• IFRF Workshop entitled ‘From lab scale to industrial combustion: challenges for the scale up of experimental and simulation approaches’ held at the 11th European Combustion Meeting

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      Greg Kelsall

You can now find out about the proceedings and download presentations and images here. 

The IFRF workshop on the topic of ‘ From lab scale to industrial combustion: challenges for the scale up of experimental and simulation approaches’, was held on the 25th April 2023 in Rouen, France. This was a ‘warm-up’ to the main 11th European Combustion Meeting (ECM), hosted by the French Section of the Combustion Institute, on April 26th-28th 2023.

 The workshop focused on the stationary industrial sectors of steel, glass, cement, power production, biomass and wastes as fuel, including 2 keynote presentations, It was well attended with 63 people from 11 countries  joining, split 42%/58% across industry and academia.  

The two key-note presentations and posters from the event, together with an extensive selection of photographs and images will be made available to attendees to download from the IFRF website in due course.  As was the case with IFRF’s 48th TOTeM meeting held last October 2022, a post meeting questionnaire will be sent to the attendees, which will include a link to the event materials.

The workshop was summarised nicely in the closing address given by Anna Pubill Melsió from Air Liquide R&D and a member of the IFRF French Flame Committee. Anna thanked the audience for all of their posters covering a range of subjects including measurements, emissions production and ‘new’ fuels. She described these as being “very interesting and encouraging to see”, but noting also that “there is still a lot to be done”.

Anna also thanked Jörg Leicher of the Gas- und Wärme-Institut and Marianne Cuif-Sjostrand, of TotalEnergies, the keynote speakers of the day, for the quality and clarity of their presentations which gave and excellent base for the rich discussions that followed. She went on to say that “process and size matter and for each their purpose as well. You have seen the different processes from the primary industry where each one has its own characteristics and objectives. For size we have seen three scales: laboratory for well-defined phenomena, semi-industrial for crucial phenomena and industrial for what is found in real-life. To connect them we have simulation and modelling tools used to improve accuracy and reliability but also to push understanding, for quick improvement and easy to use for disruptive technologies as TotalEnergies has shown”.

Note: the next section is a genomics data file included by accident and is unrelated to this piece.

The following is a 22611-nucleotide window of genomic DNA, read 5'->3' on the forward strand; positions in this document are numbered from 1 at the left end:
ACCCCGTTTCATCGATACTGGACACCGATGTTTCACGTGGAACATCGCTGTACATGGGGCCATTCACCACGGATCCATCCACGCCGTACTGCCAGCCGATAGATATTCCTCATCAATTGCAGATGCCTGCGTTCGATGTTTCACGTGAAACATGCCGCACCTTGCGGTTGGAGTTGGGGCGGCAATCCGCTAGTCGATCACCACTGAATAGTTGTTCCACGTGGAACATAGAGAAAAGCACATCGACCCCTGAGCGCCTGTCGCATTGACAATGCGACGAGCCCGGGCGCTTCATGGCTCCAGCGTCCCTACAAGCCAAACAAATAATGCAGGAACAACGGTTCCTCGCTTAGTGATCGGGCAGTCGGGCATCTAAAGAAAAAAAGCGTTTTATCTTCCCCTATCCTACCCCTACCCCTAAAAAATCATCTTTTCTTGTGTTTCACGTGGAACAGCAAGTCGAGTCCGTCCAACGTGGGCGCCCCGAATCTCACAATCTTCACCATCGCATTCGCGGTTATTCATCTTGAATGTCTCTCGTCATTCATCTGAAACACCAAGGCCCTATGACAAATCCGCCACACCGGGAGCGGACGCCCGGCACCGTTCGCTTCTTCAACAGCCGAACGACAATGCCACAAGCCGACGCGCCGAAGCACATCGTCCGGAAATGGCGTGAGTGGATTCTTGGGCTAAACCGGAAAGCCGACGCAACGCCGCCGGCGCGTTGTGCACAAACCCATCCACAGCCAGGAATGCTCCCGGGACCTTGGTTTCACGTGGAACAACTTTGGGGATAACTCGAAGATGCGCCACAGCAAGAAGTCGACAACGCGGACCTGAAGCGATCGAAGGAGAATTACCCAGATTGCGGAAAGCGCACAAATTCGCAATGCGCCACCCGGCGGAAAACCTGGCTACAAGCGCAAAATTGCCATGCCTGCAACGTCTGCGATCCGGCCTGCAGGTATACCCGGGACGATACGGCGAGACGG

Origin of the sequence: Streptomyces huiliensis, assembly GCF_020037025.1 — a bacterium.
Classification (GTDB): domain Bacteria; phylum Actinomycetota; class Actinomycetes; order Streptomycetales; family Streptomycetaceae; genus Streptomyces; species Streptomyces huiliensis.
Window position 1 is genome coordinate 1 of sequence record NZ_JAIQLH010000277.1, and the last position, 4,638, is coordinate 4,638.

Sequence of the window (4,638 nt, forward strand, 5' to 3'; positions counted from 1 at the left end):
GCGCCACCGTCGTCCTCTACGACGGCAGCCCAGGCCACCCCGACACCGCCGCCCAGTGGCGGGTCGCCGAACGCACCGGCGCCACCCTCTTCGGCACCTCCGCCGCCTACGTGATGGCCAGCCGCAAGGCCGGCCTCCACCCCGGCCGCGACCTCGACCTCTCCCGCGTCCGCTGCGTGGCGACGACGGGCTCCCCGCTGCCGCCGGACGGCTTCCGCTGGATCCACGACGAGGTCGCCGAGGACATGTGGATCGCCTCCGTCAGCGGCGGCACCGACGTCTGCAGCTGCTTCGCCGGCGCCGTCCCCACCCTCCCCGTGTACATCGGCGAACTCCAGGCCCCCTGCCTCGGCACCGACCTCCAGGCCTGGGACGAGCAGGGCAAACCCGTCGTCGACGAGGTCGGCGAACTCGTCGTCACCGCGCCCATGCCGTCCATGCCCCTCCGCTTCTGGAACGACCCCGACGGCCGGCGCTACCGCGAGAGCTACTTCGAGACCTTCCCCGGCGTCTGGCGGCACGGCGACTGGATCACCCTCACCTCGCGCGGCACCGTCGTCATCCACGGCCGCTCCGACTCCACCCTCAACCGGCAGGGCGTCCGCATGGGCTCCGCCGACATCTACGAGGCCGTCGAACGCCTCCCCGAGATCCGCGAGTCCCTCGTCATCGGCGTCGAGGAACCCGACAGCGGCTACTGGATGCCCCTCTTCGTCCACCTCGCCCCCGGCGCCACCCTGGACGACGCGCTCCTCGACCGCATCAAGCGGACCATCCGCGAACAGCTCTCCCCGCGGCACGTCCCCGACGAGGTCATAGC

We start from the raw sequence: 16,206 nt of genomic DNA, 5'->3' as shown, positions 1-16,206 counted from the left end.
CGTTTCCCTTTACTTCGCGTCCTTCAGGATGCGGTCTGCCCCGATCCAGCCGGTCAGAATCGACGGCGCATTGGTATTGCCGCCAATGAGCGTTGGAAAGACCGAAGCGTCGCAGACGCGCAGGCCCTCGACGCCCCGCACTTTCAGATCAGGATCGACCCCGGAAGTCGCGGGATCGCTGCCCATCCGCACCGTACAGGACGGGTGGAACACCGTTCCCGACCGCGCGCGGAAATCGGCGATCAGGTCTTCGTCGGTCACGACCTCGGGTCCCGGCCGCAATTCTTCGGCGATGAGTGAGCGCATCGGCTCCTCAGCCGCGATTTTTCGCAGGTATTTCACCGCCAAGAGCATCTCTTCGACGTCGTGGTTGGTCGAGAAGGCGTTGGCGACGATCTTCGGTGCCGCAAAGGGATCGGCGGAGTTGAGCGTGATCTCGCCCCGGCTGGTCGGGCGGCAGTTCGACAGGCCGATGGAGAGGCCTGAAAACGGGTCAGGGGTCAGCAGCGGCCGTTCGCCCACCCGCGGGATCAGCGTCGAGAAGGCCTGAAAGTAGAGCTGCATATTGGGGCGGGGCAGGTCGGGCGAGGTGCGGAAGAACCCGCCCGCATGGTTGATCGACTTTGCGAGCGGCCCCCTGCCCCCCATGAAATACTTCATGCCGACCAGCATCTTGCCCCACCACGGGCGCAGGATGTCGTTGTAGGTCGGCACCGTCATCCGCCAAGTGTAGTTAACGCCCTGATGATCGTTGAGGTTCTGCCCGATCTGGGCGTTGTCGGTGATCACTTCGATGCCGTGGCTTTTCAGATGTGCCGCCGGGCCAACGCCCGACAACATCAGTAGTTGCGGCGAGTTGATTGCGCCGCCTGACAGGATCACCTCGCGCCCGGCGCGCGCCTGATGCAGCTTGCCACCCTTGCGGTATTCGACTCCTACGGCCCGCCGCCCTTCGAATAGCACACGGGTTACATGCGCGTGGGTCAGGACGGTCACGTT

“Size also triggers to work by phases and to define the right type of measurement or to be more flexible to adapt the measurements and qualifications because as we are in an energy transition phase, we need to speed up. Speed up because the request and regulations are coming faster but we are already working on mild combustion, flexible equipment which allow us larger trials and broader usages with several fuels, LES and RANS updates, big advances on optical measurements which are ready to be used at industrial size. And finally, what I have also seen today is that the experimental and numerical people are already discussing together, thus the uncertainty will decrease and we are taking the right path.”